I'll have to see if I can get another dive day in when I'm in the South Island! (if I can afford it, gulp!)

Interesting little video on the DOC website.
Want more info/photos/stories? Seafriends NZ

Sunday, December 26, 2010

Haere-mai Aotearoa!

Or in other words:


Welcome to a land proud of its Maori heritage.

To a land of magnificent beaches,
Karekare beach

Thursday, November 11, 2010

Musical London, a Mamma Mia! evening

Fabulous! :o)

Seeing a Musical in London is one of "the things to do", if you're lucky enough to be able to get a ticket, 'cause most of the popular ones are sold out every weekend. Fortunately with a sister living in the area one has easy access to the right info (!) and so once train tickets were purchased a month and a half ago, tickets for the show were acquired just a couple of days later!

On previous visits I'd seen Chicago (leaves you feeling totally jazzed!) with a couple of friends, The Phantom of the Opera with my dad (10 years I'd been wanting to see that! Read the book as a teenager several times, knew most of the songs by heart...), and then Wicked when I came to visit my sister last summer (well, 2009), which as she kept saying was "wicked awesome!". :p

This time I finally got to see ABBA extravaganza Mamma Mia!

ABBA for me is my childhood. Some of my earliest musical memories are listening to their songs 'cause my parents were fans, and "Thank You For The Music" is one of my all-time favourite songs.

We started out with pretty good seats (for the price we paid) in the very back row, where we could see everything.

But since the room wasn't packed and one of the balconies was empty... we were able to switch to a balcony overlooking the stage during the intermission and got an even more intense experience!

I couldn't stop myself from singing along, and at the end everyone was on their feet clapping and singing and dancing. FUN! :o)

I've seen the movie lord knows how many times, and I'm still amazed at how the women behind this could bring together all these songs and weave them into a story! I'm not going to compare it to the movie, since they're two completely different animals. But I can say the singing is better! :p

Here's the trailer for the London show (the two leads I saw were blonds! so different cast?):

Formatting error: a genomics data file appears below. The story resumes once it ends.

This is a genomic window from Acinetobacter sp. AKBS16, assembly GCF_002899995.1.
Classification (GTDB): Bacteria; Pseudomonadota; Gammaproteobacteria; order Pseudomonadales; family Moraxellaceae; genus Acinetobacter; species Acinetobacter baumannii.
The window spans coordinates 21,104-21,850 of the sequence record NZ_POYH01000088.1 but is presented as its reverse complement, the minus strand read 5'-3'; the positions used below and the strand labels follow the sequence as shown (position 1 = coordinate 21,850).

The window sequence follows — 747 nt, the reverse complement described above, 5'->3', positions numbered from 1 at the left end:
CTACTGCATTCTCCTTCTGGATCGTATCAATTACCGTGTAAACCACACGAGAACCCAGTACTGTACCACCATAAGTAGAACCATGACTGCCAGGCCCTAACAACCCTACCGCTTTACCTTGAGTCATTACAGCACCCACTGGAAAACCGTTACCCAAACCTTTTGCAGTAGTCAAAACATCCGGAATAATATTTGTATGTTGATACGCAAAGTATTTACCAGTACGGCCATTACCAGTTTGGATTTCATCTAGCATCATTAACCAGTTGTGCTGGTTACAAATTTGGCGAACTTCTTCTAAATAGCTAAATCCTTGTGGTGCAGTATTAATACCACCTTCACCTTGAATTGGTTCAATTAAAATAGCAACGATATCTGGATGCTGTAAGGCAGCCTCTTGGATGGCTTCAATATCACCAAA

damn! I can't get the youtube video to embed for some reason so just go see it here.

Why London, why now?

Why London? That's easy! My sister lives just outside of the city so I get the double pleasure of hanging out with her, plus continuing my ongoing exploration of the British capital! :o)
So, how come I get to take a nice long weekend to come to London? 4 days off work just because???

Nope! In Belgium (and France) November 11th is a holiday! It's Armistice Day, commemorating the end of World War I in 1918. I was surprised it wasn't a holiday in England, considering World War I is still called "The Great War" and all that... but it turns out even though they don't take a day off, they still commemorate it as Remembrance Day, sometimes called "Poppy Day" 'cause everyone wears red poppies to honour those fallen in the line of duty (in various wars, not just WWI).

You can find people spread out across the city (all week my sister says!), exchanging these poppies for a few coins.

My grandfather served in WWII, but he died before I was born, so I've never talked to anyone who served in a war. I look forward to some future when they will no longer take place. I may be naïve, but I have hope in humanity that that day will come. In the mean time, here's to those who serve(d) and died fighting to defend their countries!

Wednesday, November 10, 2010

London calling...

I'm off again! I love it when a holiday lands on a Thursday and the University grants us an extra long weekend... (I believe they're granting a recuperation day since May 1st was a Sunday this year) So 4-day weekend, here I come!!! :o)

logo by S.Walker
One can't be expected to stay home with 4 marvellous days ahead, can one? Not unless friends are visiting (like 10 days ago for All Saint's). Which means... I'm out of here!!! Here being Liège of course. And Belgium. I'm crossing the Channel!  Going under it actually (I love the Chunnel!). I'm going to spend 4 full days with my "little" sister who lives just outside of London. We'll head into town a couple of days and catch a few sights I haven't seen on my previous visits (I've lost track, I think I've been to London at least 6 times. Or is it 7?), catch a musical, a few movies and then visit a few other spots along the North Sea coast or in the countryside. Dunno yet, nothing planned except for Mamma Mia! Thursday night. But I have to make to St Paul's Cathedral this trip. It's the one big monument I haven't visited yet! In any case I'm just looking forward to spending time with my sis, everything else is a bonus.

I'm scheduling this post to be published right when I get on the Eurostar from Brussels to London. And I'm also "activating" a couple of posts I imported from I other blog. I wrote them after my last trip to London in summer 2009 when I did the "touristy" thing of going up the London Eye for the first time, got really frustrated because I wasn't allowed to take pictures in Westminster Abbey, and got to visit a Norman castle (with Roman ruins under it!) in Colchester. I'll see about writing while I'm there, if not I'll tell a few tales when I get back. I might also dip into my photographic treasure box and pull out a few older tales... ;o)